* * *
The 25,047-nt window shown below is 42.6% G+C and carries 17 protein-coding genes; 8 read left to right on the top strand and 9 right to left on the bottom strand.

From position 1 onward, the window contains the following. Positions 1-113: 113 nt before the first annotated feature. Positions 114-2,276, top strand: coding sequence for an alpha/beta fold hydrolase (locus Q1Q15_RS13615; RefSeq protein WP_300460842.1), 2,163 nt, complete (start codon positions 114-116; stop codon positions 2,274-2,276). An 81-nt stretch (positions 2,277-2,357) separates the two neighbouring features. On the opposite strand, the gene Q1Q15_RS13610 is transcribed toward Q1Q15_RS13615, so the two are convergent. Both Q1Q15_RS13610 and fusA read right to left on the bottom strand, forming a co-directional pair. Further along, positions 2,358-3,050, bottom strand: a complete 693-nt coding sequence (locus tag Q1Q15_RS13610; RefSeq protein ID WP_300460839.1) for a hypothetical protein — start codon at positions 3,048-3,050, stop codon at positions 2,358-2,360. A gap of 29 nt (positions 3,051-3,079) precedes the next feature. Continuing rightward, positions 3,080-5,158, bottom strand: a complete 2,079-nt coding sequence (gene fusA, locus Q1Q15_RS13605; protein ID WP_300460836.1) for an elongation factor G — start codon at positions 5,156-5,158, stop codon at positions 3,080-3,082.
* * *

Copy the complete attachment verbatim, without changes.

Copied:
The 25,047-nt window shown below is 42.6% G+C and carries 17 protein-coding genes; 8 read left to right on the top strand and 9 right to left on the bottom strand.

From position 1 onward, the window contains the following. Positions 1-113: 113 nt before the first annotated feature. Positions 114-2,276, top strand: coding sequence for an alpha/beta fold hydrolase (locus Q1Q15_RS13615; RefSeq protein WP_300460842.1), 2,163 nt, complete (start codon positions 114-116; stop codon positions 2,274-2,276). An 81-nt stretch (positions 2,277-2,357) separates the two neighbouring features. On the opposite strand, the gene Q1Q15_RS13610 is transcribed toward Q1Q15_RS13615, so the two are convergent. Both Q1Q15_RS13610 and fusA read right to left on the bottom strand, forming a co-directional pair. Further along, positions 2,358-3,050, bottom strand: a complete 693-nt coding sequence (locus tag Q1Q15_RS13610; RefSeq protein ID WP_300460839.1) for a hypothetical protein — start codon at positions 3,048-3,050, stop codon at positions 2,358-2,360. A gap of 29 nt (positions 3,051-3,079) precedes the next feature. Continuing rightward, positions 3,080-5,158, bottom strand: a complete 2,079-nt coding sequence (gene fusA, locus Q1Q15_RS13605; protein ID WP_300460836.1) for an elongation factor G — start codon at positions 5,156-5,158, stop codon at positions 3,080-3,082.